The right nutrients repair and strengthen your muscles when your body is at rest. If you are exercising to slim down and tone muscles, these are the seven vitamins and minerals you need. Your muscles work better and recover quicker when they are well stocked with nutrition and oxygen. Most diets supply enough vitamins and minerals, but sometimes you need supplements. And too much of a good thing can actually do your body harm. Nutritionists say these are the daily amounts that will give your body a menu for muscles.
You can get the National Institutes of Health’s recommended 75 mg daily from a medium orange, half a red bell pepper or a cup of strawberries.
The American Heart Association recommends that you eat two 3.5-ounce servings of fatty fish each week. Fish lovers will find delicious choices are salmon, albacore tuna, mackerel, herring, sardines, and lake trout. Not so much a fish lover? Try a daily supplement of 1,000- to 3,000-milligram (mg) of DHA and EPA. Vegetarians and vegans can find omega-3s in flax seed, chia seeds, hemp seeds, walnuts and algae-based supplements.
You can get your daily recommended dose of at least 1,200 mg a day by eating dairy products, green veggies and fortified dairy-free milk. If you prefer a supplement, choose one with 500 to 600 mg of calcium and Vitamin D, which your body needs to take in calcium. Your body can absorb only those 500- to 600-mg amounts of calcium at a time, so take the pills hours apart.
The National Institutes of Health recommends 310 to 320 mg a day but increasing your intake to 400 mg if you are lifting weights three or more days a week will do no harm. Soaking in an Epsom salts bath is a relaxing way to get your magnesium, and a delicious way is eating spinach, nuts, legumes, and whole grains.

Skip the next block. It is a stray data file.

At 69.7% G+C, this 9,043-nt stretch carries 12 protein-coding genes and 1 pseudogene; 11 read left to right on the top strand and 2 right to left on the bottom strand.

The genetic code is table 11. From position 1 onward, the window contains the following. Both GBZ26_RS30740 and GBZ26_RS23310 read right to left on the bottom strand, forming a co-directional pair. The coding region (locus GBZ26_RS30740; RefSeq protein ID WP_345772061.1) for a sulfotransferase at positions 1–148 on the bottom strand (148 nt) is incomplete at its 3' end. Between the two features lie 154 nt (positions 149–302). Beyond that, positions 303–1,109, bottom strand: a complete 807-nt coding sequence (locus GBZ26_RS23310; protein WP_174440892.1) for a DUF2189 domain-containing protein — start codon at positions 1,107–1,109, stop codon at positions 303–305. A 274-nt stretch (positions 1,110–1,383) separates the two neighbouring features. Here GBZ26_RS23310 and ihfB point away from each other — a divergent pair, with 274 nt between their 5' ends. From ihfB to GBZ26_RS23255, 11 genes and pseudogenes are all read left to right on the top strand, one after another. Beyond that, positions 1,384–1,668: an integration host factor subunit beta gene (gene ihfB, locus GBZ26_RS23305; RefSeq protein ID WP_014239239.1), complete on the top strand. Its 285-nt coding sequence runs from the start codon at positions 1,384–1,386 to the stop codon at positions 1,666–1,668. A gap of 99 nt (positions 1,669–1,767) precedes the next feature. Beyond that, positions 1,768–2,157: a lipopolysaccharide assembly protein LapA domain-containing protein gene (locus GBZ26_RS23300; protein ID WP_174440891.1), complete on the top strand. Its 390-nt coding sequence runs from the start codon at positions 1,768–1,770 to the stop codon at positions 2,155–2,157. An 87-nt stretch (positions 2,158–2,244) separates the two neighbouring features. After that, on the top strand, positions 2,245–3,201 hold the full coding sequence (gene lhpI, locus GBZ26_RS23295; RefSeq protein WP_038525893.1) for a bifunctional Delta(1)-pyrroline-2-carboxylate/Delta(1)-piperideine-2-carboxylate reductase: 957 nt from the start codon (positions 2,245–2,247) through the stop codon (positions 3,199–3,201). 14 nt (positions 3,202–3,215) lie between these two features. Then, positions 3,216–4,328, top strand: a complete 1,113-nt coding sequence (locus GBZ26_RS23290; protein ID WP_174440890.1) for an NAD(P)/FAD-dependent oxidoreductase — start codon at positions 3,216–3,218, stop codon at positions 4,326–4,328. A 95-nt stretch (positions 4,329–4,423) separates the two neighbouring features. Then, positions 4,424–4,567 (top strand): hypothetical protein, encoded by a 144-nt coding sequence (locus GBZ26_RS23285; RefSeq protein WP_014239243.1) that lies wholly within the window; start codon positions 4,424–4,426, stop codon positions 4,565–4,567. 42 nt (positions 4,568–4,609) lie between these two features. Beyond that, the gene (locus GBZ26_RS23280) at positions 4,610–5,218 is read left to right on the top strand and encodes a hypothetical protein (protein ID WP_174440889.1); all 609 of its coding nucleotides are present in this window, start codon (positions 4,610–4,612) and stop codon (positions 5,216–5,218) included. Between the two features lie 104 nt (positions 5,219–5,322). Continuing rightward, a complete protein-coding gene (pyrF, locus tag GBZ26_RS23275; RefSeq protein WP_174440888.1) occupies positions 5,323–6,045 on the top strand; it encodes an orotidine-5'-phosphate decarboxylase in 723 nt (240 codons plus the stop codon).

Diets provide adequate amounts of B Vitamins for most people, but vegetarians and vegans may want to take a supplement for B12, which is found only in animal sources. Other sources for B12 are fortified foods and drinks. Foods that supply B Vitamins include whole grains, eggs, lean meats, legumes, nuts, leafy greens and fortified cereals. Nutritionists recommend consuming 2.4 micrograms (mcg) daily.
Sun exposure gives you Vitamin D, but we’re all conscious these days that too much sun can put you at risk of skin cancer. If you’re limiting your time in the sun, take a supplement of 4,000 to 6,000 international units (IU) of D3 every day. If you think you may be deficient and in need of a higher dosage, ask your doctor for a blood test that will measure your Vitamin D levels.
Stick close to the recommended 15 mg a day and don’t overdo on consuming Vitamin E. Doses above 300 mg daily may lead to nausea, stomach pain, weakness or even death. Get your Vitamin E by eating nuts and seeds and skip the supplements.